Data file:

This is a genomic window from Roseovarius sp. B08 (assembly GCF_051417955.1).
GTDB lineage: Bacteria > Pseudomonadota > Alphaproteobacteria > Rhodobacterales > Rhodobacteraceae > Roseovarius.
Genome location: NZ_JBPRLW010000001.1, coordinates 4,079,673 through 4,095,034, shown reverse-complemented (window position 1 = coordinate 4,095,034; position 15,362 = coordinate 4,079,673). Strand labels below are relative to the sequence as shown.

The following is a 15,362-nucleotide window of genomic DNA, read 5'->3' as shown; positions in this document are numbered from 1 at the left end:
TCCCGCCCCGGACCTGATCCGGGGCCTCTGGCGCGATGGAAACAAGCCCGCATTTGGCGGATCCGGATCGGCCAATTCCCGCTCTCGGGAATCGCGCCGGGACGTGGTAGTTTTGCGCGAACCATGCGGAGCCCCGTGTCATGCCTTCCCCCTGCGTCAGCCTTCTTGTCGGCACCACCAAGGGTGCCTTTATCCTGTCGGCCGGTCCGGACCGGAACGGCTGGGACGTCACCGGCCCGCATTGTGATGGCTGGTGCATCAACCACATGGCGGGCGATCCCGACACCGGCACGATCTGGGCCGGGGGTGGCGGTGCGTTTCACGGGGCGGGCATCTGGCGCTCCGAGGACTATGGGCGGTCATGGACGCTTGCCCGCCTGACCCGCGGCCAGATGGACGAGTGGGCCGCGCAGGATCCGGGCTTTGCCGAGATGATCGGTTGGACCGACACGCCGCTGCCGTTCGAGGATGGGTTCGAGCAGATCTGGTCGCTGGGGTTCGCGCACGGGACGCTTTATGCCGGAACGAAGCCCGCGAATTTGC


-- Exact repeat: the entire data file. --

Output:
This is a genomic window from Roseovarius sp. B08 (assembly GCF_051417955.1).
GTDB lineage: Bacteria > Pseudomonadota > Alphaproteobacteria > Rhodobacterales > Rhodobacteraceae > Roseovarius.
Genome location: NZ_JBPRLW010000001.1, coordinates 4,079,673 through 4,095,034, shown reverse-complemented (window position 1 = coordinate 4,095,034; position 15,362 = coordinate 4,079,673). Strand labels below are relative to the sequence as shown.

The following is a 15,362-nucleotide window of genomic DNA, read 5'->3' as shown; positions in this document are numbered from 1 at the left end:
TCCCGCCCCGGACCTGATCCGGGGCCTCTGGCGCGATGGAAACAAGCCCGCATTTGGCGGATCCGGATCGGCCAATTCCCGCTCTCGGGAATCGCGCCGGGACGTGGTAGTTTTGCGCGAACCATGCGGAGCCCCGTGTCATGCCTTCCCCCTGCGTCAGCCTTCTTGTCGGCACCACCAAGGGTGCCTTTATCCTGTCGGCCGGTCCGGACCGGAACGGCTGGGACGTCACCGGCCCGCATTGTGATGGCTGGTGCATCAACCACATGGCGGGCGATCCCGACACCGGCACGATCTGGGCCGGGGGTGGCGGTGCGTTTCACGGGGCGGGCATCTGGCGCTCCGAGGACTATGGGCGGTCATGGACGCTTGCCCGCCTGACCCGCGGCCAGATGGACGAGTGGGCCGCGCAGGATCCGGGCTTTGCCGAGATGATCGGTTGGACCGACACGCCGCTGCCGTTCGAGGATGGGTTCGAGCAGATCTGGTCGCTGGGGTTCGCGCACGGGACGCTTTATGCCGGAACGAAGCCCGCGAATTTGC